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[originally published in Musical America, February 26, 1910]





Mrs. R. J. Hall, Who Appears as Soloist With the Boston Symphony Orchestra, Has Developed Her Art to a High Plane–She Has Strong Convictions Regarding Musical Conditions–Thinks It Is Proper to Hiss an Inadequate Performance



















BOSTON, MASS, Feb. 21.–Mrs. R. J. Hall, under whose management the Orchestral Club of this city, now numbering about 100, will give a much anticipated concert of modern French music on the 25th, is one of the individuals to whom the public of this city owe boundless thanks for her industry and self-sacrificing enterprise in making known here so much of the important music that is being written to-day.

The labor, down to the smallest details, and the enormous expense of this undertaking have been Mrs. Hall’s, almost from the time of the formation of the Orchestral Club in 1899.  In proportion to the period of its existence and the number of concerts per season, this organization has produced more significant novelties than any other orchestra in the country.  Nor is it the fault of Frenchmen that most of these novelties were French.  Not the least interesting features of the concerts has been the masterly conducting of Georges Longy, first oboeist [sic] of the Boston Symphony Orchestra.

Mrs. Hall, a broadly educated musician, a saxophonist of uncommon skill and a pupil of Georges Longy, is the first amateur to have played with the Boston Symphony Orchestra.  This occurred when the first “L’Arlesienne” suite of Bizet was played at Symphony Hall on the 24th and 25th of last December.  Then it proved difficult to find a competent saxophonist, and it was Mrs. Hall who completed the orchestral forces.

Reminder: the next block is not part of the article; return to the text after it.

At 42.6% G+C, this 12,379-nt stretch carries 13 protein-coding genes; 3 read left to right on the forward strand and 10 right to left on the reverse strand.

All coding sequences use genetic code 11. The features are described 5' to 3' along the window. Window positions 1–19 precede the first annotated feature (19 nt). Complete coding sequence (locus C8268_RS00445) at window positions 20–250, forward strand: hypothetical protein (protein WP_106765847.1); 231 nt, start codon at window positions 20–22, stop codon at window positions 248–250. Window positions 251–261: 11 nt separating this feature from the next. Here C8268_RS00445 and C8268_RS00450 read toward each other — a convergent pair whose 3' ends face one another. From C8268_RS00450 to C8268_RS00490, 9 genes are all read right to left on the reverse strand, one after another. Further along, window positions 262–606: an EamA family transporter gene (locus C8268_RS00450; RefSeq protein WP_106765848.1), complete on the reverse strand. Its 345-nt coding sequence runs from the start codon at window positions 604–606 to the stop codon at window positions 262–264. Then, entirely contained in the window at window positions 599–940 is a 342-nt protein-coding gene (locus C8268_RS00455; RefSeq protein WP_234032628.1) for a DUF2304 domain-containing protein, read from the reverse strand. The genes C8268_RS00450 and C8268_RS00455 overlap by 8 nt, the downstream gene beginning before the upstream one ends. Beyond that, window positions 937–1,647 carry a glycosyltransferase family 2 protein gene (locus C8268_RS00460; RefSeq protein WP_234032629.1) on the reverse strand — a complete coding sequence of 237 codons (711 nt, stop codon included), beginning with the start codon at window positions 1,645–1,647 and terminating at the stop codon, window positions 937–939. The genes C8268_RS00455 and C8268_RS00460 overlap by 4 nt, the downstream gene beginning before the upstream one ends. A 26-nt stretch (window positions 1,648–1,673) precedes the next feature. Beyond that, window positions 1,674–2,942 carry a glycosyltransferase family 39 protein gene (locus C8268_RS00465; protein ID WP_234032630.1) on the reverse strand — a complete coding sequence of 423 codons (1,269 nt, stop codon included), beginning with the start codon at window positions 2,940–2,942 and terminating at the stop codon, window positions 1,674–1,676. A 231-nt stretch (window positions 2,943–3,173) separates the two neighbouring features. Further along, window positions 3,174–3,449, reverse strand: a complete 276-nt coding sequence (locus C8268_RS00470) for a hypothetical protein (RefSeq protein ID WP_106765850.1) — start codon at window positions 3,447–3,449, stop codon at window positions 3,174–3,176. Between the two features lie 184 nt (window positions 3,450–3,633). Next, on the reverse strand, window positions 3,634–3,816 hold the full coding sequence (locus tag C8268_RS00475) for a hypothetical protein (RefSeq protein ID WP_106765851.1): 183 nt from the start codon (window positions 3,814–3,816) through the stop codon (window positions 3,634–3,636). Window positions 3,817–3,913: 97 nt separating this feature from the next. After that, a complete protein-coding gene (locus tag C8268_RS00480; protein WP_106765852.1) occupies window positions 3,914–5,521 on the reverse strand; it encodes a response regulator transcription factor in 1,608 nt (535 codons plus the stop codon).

The weather outside was damp and cold, and the hall was hot, which heightened the pitch of the strings of the orchestra, and the pitch of the Boston Symphony Orchestra is already pretty high.  It was necessary to hang small heating vessels both inside and outside the tube of the instrument to make its tone equivalent to that of the band.  Mrs. Hall labored under difficulties, the more so as in the interval before beginning it was impossible to tell what change might have taken place in the cooling tube, but she played her solo in the first movement with a beauty of tone and legato which more than did justice to the traditions of the orchestra, she maintained a balance of tone in a hall to which she was not accustomed, and her intonation, in spite of the conditions, was true.

Mrs. Hall has received most of her musical education in Paris, where she has often played at important concerts, and there are few of the prominent French composers of the day who have not written, or are not writing, music for her.  She is now dividing her studies between the saxophone and the double-bass clarinet, a modern instrument in which she is deeply interested.  The double-bass clarinet, recently invented, has been very sparingly employed of late years by contemporary composers.  It has a full, rich tone throughout and extensive register, which embraces the lowest C.  The lower tones, in fact, resemble those of an organ.  There is every likelihood that the instrument will rapidly come into general use by progressive musicians.